This week’s episode is a special one. During the latest Out Of Chicago Summer Conference, Ugo was the moderator of a panel discussion about the State of Landscape Photography. The panelists were three very well-known landscape and outdoor photographers: Josh Cripps, Ian Plant, and Bill Fortney.
What ensued was a lively and, at times, humorous discussion about the joys and pains of being a professional landscape photographer, interspersed with reflections about the direction the industry is going: Are we seeing a resurgence of “natural” photography? Is it still possible to make a living doing outdoor photography? and more.
As the panel went on for about 90 minutes, we split the recording in two parts. This is the first part; the second one will be published next week.
Apologies for the audio quality, which is not at the usual level of quality. The microphones in front of the stage picked up a bit of background noise, but we think it’s still intelligible and the contents of the conversation, which are what really matters, are too good not to share.
We would also like to thank Chris Smith and the staff at Out Of Chicago for giving us the opportunity and the means to record this. If you’ve never been to Out Of Chicago, you should definitely attend it and we’ll certainly be there again next year.
Duration 53m 05s.
Music for this episode: “Zanzibar” Kevin MacLeod (incompetech.com) Licensed under Creative Commons: By Attribution 3.0 http://creativecommons.org/licenses/by/3.0/
One thought on “TTIM 87 – The State of Landscape Photography, Part 1”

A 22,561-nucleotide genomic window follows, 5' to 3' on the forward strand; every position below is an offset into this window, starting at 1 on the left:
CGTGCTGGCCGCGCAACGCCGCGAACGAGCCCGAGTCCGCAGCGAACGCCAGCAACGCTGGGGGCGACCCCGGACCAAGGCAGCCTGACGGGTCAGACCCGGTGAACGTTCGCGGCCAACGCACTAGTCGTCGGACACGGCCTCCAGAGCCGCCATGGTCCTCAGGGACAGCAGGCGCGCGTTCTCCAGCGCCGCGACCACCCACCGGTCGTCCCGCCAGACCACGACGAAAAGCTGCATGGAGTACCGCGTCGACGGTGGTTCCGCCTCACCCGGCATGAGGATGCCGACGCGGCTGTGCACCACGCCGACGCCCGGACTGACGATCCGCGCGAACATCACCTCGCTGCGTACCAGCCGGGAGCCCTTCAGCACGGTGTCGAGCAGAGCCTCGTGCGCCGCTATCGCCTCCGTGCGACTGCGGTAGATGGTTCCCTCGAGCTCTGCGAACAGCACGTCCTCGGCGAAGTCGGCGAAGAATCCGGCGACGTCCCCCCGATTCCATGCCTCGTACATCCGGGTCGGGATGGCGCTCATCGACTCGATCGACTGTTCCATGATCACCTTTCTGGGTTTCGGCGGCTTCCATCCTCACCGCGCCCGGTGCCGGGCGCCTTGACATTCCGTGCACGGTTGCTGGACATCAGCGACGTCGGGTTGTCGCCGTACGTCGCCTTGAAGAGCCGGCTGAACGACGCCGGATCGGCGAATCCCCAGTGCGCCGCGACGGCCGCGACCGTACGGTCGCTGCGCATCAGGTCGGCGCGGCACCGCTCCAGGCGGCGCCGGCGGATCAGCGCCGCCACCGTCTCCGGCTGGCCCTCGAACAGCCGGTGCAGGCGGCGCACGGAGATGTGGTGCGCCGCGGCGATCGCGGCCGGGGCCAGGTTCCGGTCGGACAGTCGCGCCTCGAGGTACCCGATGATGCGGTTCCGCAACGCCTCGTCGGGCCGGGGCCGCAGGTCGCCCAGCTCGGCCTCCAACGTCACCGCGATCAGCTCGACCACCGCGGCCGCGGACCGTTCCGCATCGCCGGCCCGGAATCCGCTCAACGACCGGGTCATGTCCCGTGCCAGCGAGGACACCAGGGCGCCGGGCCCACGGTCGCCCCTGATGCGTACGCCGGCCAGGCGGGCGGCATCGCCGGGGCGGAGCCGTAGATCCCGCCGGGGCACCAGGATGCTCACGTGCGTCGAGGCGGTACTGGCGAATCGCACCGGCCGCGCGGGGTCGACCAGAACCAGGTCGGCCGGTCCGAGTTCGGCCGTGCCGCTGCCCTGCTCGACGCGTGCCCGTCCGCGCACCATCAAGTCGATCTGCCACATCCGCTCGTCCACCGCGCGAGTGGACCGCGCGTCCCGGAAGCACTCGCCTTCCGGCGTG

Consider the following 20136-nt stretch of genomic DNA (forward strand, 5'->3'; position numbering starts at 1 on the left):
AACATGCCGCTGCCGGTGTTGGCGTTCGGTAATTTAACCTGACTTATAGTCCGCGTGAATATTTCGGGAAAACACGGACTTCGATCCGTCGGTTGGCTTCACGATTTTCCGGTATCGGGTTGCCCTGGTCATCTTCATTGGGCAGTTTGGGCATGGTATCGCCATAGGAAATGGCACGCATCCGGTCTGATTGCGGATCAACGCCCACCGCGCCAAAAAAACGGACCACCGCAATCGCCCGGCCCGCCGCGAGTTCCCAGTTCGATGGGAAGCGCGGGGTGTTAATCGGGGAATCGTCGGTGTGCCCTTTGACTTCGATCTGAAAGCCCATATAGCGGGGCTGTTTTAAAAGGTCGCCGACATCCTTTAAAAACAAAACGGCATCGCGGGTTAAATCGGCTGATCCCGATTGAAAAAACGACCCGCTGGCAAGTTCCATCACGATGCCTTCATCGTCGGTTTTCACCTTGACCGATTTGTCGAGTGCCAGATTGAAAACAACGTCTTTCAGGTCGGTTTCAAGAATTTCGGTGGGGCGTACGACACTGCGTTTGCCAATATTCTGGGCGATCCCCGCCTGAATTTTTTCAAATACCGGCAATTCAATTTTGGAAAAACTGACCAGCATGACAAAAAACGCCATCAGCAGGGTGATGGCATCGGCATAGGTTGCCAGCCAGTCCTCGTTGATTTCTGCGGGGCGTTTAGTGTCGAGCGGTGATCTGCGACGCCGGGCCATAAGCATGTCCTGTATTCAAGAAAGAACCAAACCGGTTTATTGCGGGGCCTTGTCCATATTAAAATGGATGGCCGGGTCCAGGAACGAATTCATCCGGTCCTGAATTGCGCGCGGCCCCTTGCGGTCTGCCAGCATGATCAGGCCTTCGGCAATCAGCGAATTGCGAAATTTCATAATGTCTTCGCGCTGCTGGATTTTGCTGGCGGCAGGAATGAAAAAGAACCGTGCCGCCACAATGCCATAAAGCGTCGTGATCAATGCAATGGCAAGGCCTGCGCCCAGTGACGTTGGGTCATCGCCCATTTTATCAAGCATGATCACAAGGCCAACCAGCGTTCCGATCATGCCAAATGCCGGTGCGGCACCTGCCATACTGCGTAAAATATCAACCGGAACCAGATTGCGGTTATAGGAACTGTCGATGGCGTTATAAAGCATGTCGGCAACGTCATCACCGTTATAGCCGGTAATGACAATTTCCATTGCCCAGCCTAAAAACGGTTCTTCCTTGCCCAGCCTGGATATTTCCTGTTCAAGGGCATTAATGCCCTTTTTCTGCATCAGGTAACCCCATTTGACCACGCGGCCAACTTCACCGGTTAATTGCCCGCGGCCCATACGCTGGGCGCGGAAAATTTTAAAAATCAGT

Good panel, BUT it is ironic because Ian and Josh both push post processing techniques through their video tutorials. Don’t believe me just check out there web sites. I personally own some of their videos. Don’t get me wrong I am a huge fan of both these guys. Bill Fortney stated something to the effect of shooting straight out of the camera to produce a natural photo without post processing. If you shoot in JPEG aren’t you letting the camera post process the scene based on its image data base? I agree adding a different sky or adding objects is not natural but the majority of the people who support these guys can’t afford to travel the world like they do. Furthermore, if Nikon, Canon, Sony, etc had to depend on the professionals to maintain and fund their companies they would all shut their doors. This is a multi billion dollar industry and it has been created by non-professional photographers, the annual vacationers, who want to capture their vacation to show their friends. Finally, Ian talks about not sharing locations BUT he will build a whole tutorial around that spot and then want to sell it to his followers. Thank GOD Ansel Adams shared his location and his techniques or the photography industry would not have advanced like it has. Now the more people want to go to a location the better the chance of public support to preserve the location for future generations. No two photographers will capture a scene the same way.